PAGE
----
A true Painted Pottery culture developed in the northwest partly from the Wei Valley and Pan-p'o traditions of the 5th millennium. The Miao-ti-kou I horizon, dated from the first half of the 4th millennium, produced burnished bowls and basins of fine red pottery, some 15 percent of which were painted, generally in black, with dots, spirals, and sinuous lines. It was succeeded by a variety of Ma-chia-yao cultures (late 4th to early 3rd millennium) in eastern Kansu, eastern Tsinghai, and northern Szechwan. Thirty percent of Ma-chia-yao vessels were decorated on the upper two-thirds of the body with a variety of designs in black pigment; multiarmed radial spirals, painted with calligraphic ease, were the most prominent. Related designs involving sawtooth lines, gourd-shaped panels, spirals, and zoomorphic stick figures were painted on pots of the Pan-shan (mid-3rd millennium) and Ma-ch'ang (last half of 3rd millennium) cultures. Some two-thirds of the pots found in the Ma-ch'ang burial area at Liu-wan in Tsinghai, for example, were painted. In the North China Plain, Ta-ho culture sites contain a mixture of Miao-ti-kou and eastern, Ta-wen-k'ou vessel types (see below), indicating that a meeting of two major traditions was taking place in this area in the late 4th millennium.

In the northeast the Hung-shan culture (4th millennium and Liaoning and eastern Inner Mongolia. It was characterized by small bowls (some with red tops), fine red-ware serving stands, painted pottery, and microliths. Numerous jade amulets in the form of birds, turtles, and coiled dragons reveal strong affiliations with the other jade-working cultures of the east coast, such as Liang-chu (see below).

In east China the Liu-lin and Hua-t'ing sites in northern Kiangsu (first half of 4th millennium) represent regional cultures that derived, in large part, from that of Ch'ing-lien-kang. Upper strata also show strong affinities with contemporary Ta-wen-k'ou sites in southern Shantung, northern Anhwei, and northern Kiangsu. Ta-wen-k'ou culture (mid-5th to at least mid-3rd millennium) is characterized by the emergence of wheel-made pots of various colours, some of them remarkably thin and delicate; vessels with ring feet and tall legs (such as tripods, serving stands, and goblets); carved, perforated, and polished tools; and ornaments in stone, jade, and bone. The people practiced skull deformation and tooth extraction. Mortuary customs involved ledges for displaying grave goods, coffin chambers, and the burial of animal teeth, pig heads, and pig jawbones.

In the middle and lower Yangtze River valley during the 4th and 3rd millennia the Ta-hsi and Ch'-chia-ling cultures shared a significant number of traits, including rice production, ring-footed vessels, goblets with sharply angled profiles, ceramic whorls, and black pottery with designs painted in red after firing. Characteristic Ch'-chia-ling ceramic objects not generally found in Ta-hsi sites include eggshell-thin goblets and bowls painted with black or orange designs; double-waisted bowls; tall, ring-footed goblets and serving stands; and many styles of tripods. Admirably executed and painted clay whorls suggest a thriving textile industry. The chronological distribution of ceramic features suggests a transmission from Ta-hsi to Ch'-chia-ling, but the precise relationship between the two cultures has been much debated.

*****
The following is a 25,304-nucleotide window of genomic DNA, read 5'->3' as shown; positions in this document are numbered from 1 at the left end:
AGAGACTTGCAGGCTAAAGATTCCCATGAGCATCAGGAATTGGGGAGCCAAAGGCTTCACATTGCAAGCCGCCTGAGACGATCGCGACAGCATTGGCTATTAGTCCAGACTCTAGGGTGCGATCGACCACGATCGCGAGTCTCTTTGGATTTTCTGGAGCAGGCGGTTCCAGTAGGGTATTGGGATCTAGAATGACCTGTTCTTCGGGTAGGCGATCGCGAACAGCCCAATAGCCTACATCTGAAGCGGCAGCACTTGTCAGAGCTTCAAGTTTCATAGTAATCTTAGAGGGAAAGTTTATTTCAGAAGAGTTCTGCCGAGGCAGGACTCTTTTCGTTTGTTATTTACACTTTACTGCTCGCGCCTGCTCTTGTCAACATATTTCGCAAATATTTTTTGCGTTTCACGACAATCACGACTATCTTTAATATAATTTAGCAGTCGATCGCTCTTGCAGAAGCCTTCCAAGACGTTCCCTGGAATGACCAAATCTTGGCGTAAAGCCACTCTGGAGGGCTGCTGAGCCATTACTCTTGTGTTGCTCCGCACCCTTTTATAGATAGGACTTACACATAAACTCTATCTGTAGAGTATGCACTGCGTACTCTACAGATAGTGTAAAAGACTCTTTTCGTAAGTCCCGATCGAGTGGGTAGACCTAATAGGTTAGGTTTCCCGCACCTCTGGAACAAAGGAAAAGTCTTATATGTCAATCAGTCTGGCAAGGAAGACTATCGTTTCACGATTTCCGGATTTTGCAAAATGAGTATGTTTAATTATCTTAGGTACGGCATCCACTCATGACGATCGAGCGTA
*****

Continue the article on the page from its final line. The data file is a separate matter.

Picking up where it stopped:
The Ma-chia-pang culture in the T'ai Lake basin was succeeded during the 4th millennium by that of Sung-tse. The pots, increasingly wheel-made, were predominantly clay-tempered gray ware. Tripods with a variety of leg shapes, serving stands, kuei pitchers with handles, and goblets with petal-shaped feet were characteristic. Ring feet were used, silhouettes became more angular, and triangular and circular perforations were cut to form openwork designs on the short-stemmed serving stands. A variety of jade ornaments, a feature of Ch'ing-lien-kang culture, has been excavated from Sung-tse burial sites.

Sites of the Liang-chu culture (from the last half of the 4th to the last half of the 3rd millennium) have generally been found in the same area. The pots were mainly wheel-made, clay-tempered gray ware with a black skin and were produced by reduction firing; oxidized red ware was less prevalent. Some of the serving stand and tripod shapes had evolved from Ma-chia-pang prototypes, while other vessel forms included long-necked kuei pitchers. The walls of some vessels were black throughout, eggshell-thin, and burnished, resembling those found in Late Neolithic sites in Shantung (see below). Extravagant numbers of highly worked jade pi disks and ts'ung tubes were placed in certain burials, such as one at Ssu-tun (southern Kiangsu) that contained 57 of them. Liang-chu farmers had developed a characteristic triangular shale plow for cultivating the wet soils of the region. Fragments of woven silk from c. 3000 BC have been found at Ch'ien-shang-yang (northern Chekiang). Along the southeast coast and on Taiwan the Ta-p'en-k'eng corded-ware culture emerged during the 4th and 3rd millennia. This culture, with a fuller inventory of pot and tool types than had previously been seen in the area, developed in part from that of Fu-kuo-tun but may also have been influenced by cultures to the west and north, including Ch'ing-lien-kang, Liang-chu, and Liu-lin. The pots were characterized by incised line patterns on neck and rim; low, perforated foot rims; and some painted decoration.

Regional cultures of the Late Neolithic